"Just then one of the Israelites came and brought a Midianite woman over to his companions... When Pinchas saw this he left the assembly and taking a spear in his hand he followed the Israelite into the chamber and stabbed both of them, the Israelite and the woman, through the belly." The Lord spoke to Moses, saying, "Pinchas has turned back My wrath from the Israelites by displaying among them his passion for Me." (Numbers 25) Pinchas' passion tempers God’s anger. Thus Pinchas renews the covenant between God and the people.

It is for this reason that Pinchas’ memory is recalled at the brit milah ceremony. As we renew the covenant through the ritual of circumcision we recall Pinchas. We then welcome the presence of the prophet Elijah who, in the future, will announce the coming of the messiah. We pray, “This is the chair of Elijah the prophet who is remembered for good.” Perhaps this young child will prove to be our people’s redeemer.

Elijah is as well a zealot. He, like Pinchas, has a violent temper and deals with non-believers with an equally heavy hand. He kills hundreds of idolaters and worshipers of Baal. So why are these the heroes we recall when we circumcise our sons? Is it possible that the rabbis saw this ritual and its demand that we take a knife to our sons as a zealous act? Was this their nod to the intense passion that is required to perform the mitzvah of circumcision?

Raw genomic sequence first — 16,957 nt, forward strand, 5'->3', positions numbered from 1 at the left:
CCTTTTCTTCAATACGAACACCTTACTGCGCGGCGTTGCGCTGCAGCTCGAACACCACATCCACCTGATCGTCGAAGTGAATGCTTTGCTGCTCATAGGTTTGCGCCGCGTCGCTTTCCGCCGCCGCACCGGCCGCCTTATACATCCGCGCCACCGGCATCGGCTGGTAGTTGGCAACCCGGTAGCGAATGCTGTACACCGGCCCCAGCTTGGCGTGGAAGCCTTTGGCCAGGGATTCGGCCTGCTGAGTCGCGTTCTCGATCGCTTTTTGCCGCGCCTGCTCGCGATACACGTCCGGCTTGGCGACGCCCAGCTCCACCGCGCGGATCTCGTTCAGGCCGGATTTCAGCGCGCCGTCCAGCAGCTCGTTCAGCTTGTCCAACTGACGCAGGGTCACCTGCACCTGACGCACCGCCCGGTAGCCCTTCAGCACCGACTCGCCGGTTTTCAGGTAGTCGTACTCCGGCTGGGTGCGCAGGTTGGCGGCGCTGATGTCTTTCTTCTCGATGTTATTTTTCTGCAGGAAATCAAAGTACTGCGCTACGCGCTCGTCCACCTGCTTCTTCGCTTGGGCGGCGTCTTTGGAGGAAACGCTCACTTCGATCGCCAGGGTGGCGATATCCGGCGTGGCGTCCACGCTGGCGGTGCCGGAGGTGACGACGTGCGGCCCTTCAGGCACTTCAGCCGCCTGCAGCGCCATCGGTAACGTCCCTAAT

The Torah suggests that an act is made holy by one’s intention, that the ends justify even extreme means. Pinchas succeeds in ridding the Israelites of idolatry. Elijah as well bests the prophets of Baal, bringing the people closer to monotheism. They are thus revered by our tradition.

I remain troubled. I stand appalled.

I wonder. Why must passions lead to zealous acts?

Zealousness and passion are too often intertwined. Passion is desired. Zealousness must be quelled. The knife can be an instrument of holiness or a tool for murder.

My teacher at the Shalom Hartman Institute, Dr. Israel Knohl, once remarked that monotheism is given to violence. Because it is adamant that there is only one God it promotes the destruction of other gods and occasionally, or perhaps it is better to say, too often, their worshippers. Monotheism is exacting. It can be as well ruthless.

I hold firm to its belief. I remain distant from the actions it too frequently deems holy.